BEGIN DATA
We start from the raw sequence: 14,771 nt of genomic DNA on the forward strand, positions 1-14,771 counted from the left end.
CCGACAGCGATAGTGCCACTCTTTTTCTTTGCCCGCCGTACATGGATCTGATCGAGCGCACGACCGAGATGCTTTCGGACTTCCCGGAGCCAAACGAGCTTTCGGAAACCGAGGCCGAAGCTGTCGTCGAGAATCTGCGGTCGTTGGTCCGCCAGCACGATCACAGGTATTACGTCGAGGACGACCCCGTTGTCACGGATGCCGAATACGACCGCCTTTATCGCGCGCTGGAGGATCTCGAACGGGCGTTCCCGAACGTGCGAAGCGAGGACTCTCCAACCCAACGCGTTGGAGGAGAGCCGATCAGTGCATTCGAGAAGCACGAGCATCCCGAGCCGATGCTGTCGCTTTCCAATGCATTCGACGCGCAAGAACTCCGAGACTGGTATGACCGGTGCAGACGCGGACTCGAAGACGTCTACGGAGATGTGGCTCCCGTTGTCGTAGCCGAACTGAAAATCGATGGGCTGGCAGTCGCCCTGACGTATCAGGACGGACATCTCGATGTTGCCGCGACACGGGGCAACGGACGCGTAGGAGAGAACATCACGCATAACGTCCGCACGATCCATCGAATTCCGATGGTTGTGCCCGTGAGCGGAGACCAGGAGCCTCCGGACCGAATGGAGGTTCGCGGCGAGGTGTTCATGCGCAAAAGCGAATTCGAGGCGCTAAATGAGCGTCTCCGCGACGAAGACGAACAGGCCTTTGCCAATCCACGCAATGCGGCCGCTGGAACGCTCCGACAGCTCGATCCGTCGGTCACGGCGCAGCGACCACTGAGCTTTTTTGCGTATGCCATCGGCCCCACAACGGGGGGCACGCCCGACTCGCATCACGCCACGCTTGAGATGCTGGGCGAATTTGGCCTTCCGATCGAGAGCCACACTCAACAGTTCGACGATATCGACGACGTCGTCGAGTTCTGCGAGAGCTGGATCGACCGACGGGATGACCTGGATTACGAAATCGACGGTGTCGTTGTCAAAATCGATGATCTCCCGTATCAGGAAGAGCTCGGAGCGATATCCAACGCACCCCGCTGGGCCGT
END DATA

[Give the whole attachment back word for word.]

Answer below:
We start from the raw sequence: 14,771 nt of genomic DNA on the forward strand, positions 1-14,771 counted from the left end.
CCGACAGCGATAGTGCCACTCTTTTTCTTTGCCCGCCGTACATGGATCTGATCGAGCGCACGACCGAGATGCTTTCGGACTTCCCGGAGCCAAACGAGCTTTCGGAAACCGAGGCCGAAGCTGTCGTCGAGAATCTGCGGTCGTTGGTCCGCCAGCACGATCACAGGTATTACGTCGAGGACGACCCCGTTGTCACGGATGCCGAATACGACCGCCTTTATCGCGCGCTGGAGGATCTCGAACGGGCGTTCCCGAACGTGCGAAGCGAGGACTCTCCAACCCAACGCGTTGGAGGAGAGCCGATCAGTGCATTCGAGAAGCACGAGCATCCCGAGCCGATGCTGTCGCTTTCCAATGCATTCGACGCGCAAGAACTCCGAGACTGGTATGACCGGTGCAGACGCGGACTCGAAGACGTCTACGGAGATGTGGCTCCCGTTGTCGTAGCCGAACTGAAAATCGATGGGCTGGCAGTCGCCCTGACGTATCAGGACGGACATCTCGATGTTGCCGCGACACGGGGCAACGGACGCGTAGGAGAGAACATCACGCATAACGTCCGCACGATCCATCGAATTCCGATGGTTGTGCCCGTGAGCGGAGACCAGGAGCCTCCGGACCGAATGGAGGTTCGCGGCGAGGTGTTCATGCGCAAAAGCGAATTCGAGGCGCTAAATGAGCGTCTCCGCGACGAAGACGAACAGGCCTTTGCCAATCCACGCAATGCGGCCGCTGGAACGCTCCGACAGCTCGATCCGTCGGTCACGGCGCAGCGACCACTGAGCTTTTTTGCGTATGCCATCGGCCCCACAACGGGGGGCACGCCCGACTCGCATCACGCCACGCTTGAGATGCTGGGCGAATTTGGCCTTCCGATCGAGAGCCACACTCAACAGTTCGACGATATCGACGACGTCGTCGAGTTCTGCGAGAGCTGGATCGACCGACGGGATGACCTGGATTACGAAATCGACGGTGTCGTTGTCAAAATCGATGATCTCCCGTATCAGGAAGAGCTCGGAGCGATATCCAACGCACCCCGCTGGGCCGT